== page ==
Europe vs. EU vs. Eurozone vs. Schengen Area: What’s the Difference?

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Podcast Transcript

Everyone knows that Europe is one of the seven continents in the world, right? 

Well, there is actually a problem with that. For starters, where exactly does Europe end and Asia begin?

On top of that, there is more than one Europe. While there is a geographic Europe, there is also a political, economic, and cultural Europe, and every one of those is slightly different from the other. 

Learn more about the differences between Europe, the EU, the Eurozone, and the Schengen Zone on this episode of Everything Everywhere Daily.


Geographically speaking, there is no Europe. 

By the same logic, there must also not be an Asia, but this episode is focused on Europe, so let’s just look at that half of the equation. 

Eurasia is one giant landmass, and there is no natural feature you can look at for where you can divide the two continents. 

Africa is connected by land, but only at a very small point. Likewise, North and South America are only connected by a very small strip of land.

That’s not the case with Europe and Asia. To separate the two geographically, you’d have to draw an arbitrary line through an enormously large amount of land. 

So, while in a strictly technical, geographic sense, Europe doesn’t exist, in another sense, it, of course, does exist. When I refer to Europe, you know what I’m talking about, and if only for historical and cultural reasons, it makes sense to split the Eurasian landmass.

But if we are to do so, where exactly do you draw the line?  The western part of Turkey to the left of the Bhosperus is considered to be in Europe, and the eastern part of the Anatolian Peninsula is considered to be in Asia. 

So we can set the Bhosperus as one division between Europe and Asia.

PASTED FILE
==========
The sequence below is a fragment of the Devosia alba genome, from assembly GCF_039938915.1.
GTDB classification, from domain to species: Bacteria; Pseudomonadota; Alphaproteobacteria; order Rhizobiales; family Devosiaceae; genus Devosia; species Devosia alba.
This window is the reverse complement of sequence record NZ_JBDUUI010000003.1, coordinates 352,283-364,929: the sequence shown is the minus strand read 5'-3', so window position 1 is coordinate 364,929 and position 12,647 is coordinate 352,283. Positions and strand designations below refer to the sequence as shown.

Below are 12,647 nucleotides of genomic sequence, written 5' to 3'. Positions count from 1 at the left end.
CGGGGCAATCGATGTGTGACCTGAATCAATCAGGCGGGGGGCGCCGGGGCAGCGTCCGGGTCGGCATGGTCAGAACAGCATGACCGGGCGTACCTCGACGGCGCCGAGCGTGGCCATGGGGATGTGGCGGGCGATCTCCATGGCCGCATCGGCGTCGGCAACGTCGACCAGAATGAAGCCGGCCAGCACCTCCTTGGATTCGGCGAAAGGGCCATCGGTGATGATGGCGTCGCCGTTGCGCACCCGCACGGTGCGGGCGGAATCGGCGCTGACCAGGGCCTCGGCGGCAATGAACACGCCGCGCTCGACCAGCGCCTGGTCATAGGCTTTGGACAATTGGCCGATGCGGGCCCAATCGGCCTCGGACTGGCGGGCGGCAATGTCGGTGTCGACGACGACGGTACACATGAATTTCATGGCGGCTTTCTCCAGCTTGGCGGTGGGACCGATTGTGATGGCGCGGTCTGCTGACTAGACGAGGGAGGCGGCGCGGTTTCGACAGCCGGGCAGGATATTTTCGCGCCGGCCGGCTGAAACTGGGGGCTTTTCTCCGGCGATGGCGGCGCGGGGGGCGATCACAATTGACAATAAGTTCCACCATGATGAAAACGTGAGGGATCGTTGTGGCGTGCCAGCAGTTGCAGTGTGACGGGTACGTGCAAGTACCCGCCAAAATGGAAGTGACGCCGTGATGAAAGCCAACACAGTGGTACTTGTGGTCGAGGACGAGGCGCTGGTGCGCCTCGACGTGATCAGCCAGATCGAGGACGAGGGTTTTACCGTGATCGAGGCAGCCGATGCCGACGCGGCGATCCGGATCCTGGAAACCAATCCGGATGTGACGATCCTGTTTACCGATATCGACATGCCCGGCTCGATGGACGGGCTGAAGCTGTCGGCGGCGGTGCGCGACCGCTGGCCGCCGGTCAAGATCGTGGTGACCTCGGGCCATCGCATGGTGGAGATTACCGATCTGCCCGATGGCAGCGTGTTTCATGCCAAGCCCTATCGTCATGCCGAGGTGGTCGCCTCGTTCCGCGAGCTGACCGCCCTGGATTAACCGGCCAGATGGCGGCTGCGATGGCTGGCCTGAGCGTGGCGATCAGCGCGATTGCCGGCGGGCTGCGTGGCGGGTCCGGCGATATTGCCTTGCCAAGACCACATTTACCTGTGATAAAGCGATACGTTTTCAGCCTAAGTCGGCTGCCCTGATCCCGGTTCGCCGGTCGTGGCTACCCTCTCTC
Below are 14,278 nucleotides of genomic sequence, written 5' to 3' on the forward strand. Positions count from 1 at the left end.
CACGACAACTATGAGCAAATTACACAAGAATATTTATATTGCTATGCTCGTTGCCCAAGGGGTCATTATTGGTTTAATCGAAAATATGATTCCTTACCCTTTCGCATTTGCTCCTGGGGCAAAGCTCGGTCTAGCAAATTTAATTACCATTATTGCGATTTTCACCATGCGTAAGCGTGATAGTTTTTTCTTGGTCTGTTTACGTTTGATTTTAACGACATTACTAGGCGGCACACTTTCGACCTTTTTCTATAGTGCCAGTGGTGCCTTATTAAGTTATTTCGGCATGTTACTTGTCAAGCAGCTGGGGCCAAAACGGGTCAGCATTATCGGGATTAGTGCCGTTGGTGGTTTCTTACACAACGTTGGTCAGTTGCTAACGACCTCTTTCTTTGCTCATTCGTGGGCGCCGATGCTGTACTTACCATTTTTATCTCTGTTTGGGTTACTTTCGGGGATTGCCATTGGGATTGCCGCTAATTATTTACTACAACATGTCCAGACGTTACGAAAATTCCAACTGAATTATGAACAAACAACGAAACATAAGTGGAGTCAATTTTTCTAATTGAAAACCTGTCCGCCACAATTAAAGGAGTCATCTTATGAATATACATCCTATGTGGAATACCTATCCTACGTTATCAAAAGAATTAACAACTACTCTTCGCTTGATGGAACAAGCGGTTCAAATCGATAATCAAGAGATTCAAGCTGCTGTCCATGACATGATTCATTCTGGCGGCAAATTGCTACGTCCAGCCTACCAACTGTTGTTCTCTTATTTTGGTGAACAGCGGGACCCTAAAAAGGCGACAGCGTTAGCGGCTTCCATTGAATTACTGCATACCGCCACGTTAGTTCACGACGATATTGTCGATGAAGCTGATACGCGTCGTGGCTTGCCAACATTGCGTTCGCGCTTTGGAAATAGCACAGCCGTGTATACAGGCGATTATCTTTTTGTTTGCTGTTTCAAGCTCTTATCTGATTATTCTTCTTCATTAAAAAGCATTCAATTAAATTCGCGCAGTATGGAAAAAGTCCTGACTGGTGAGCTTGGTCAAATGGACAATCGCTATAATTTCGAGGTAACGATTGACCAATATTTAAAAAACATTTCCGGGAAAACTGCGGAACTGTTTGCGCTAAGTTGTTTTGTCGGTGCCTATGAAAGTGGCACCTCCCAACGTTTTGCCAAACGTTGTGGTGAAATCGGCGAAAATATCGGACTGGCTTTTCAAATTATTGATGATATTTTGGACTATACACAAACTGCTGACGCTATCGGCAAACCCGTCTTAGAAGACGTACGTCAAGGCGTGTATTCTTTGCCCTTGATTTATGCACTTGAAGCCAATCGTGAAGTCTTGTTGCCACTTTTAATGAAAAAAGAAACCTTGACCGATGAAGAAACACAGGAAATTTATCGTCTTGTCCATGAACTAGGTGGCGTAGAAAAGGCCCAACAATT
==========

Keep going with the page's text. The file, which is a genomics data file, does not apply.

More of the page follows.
But if you keep following Turkey to the northeast, you can loop around the Black Sea, and you can find yourself in Europe again. 

The area between the Black Sea and the Caspian Sea is known as the Caucasus due to the Caucasus Mountains that roughly go between them, running northwest to southeast. 

Mountain ranges make for good borders, so the Caucasus have served as another natural dividing line between Europe and Asia. 

Once you go further east of the Caspian Sea, you have the same problem, except this time, you have an enormous expanse of land. Thankfully, there is a mountain range that runs roughly north-south from the Arctic Ocean down almost, but not quite, to the Caspian Sea, the Ural Mountains. 

That gap between the end of the Urals and the Caspian Sea has a river that goes between them, the Ural River. 

With the Ural River, we can finally close the loop and sort of define something that we can call Europe. This is a completely arbitrary definition, but it is the one that is usually used to define Europe geographically.

With this definition, you have two countries that definitely straddle both Europe and Asia, Russia and Turkey.


However, you also have some rather ambiguous cases.

The Ural River mostly goes through the nation of Kazakhstan. Does this make Kazakhstan or at least part of Kazakhstan European? 

Likewise, there are three different countries in the Caucuses, Georgia, Armenia, and Azerbaijan. Are these countries in Europe, or are they in Asia? 

The answer to all these questions is….it depends. It depends on how you define it, who you ask, and what is at stake. 


The point of all this is that the boundary and definition of what Europe is is very arbitrary. There have been lines drawn in other places, and some of the edge case countries can be European or Asian depending on what benefits them.

On the western end of things, you have the case of Iceland. Iceland is located right where the European and North American tectonic plates meet. In fact, there are places you can go in Iceland where you can walk between them. 

So is Iceland a European country or a North American country? Geologically you could say both, but culturally and linguistically, they clearly have their roots in Europe. 

So let me change the focus of this discussion now from geography and geology to culture and politics. 

Europe has gone through thousands of years of infighting and conflicts that I’ve covered throughout dozens of episodes.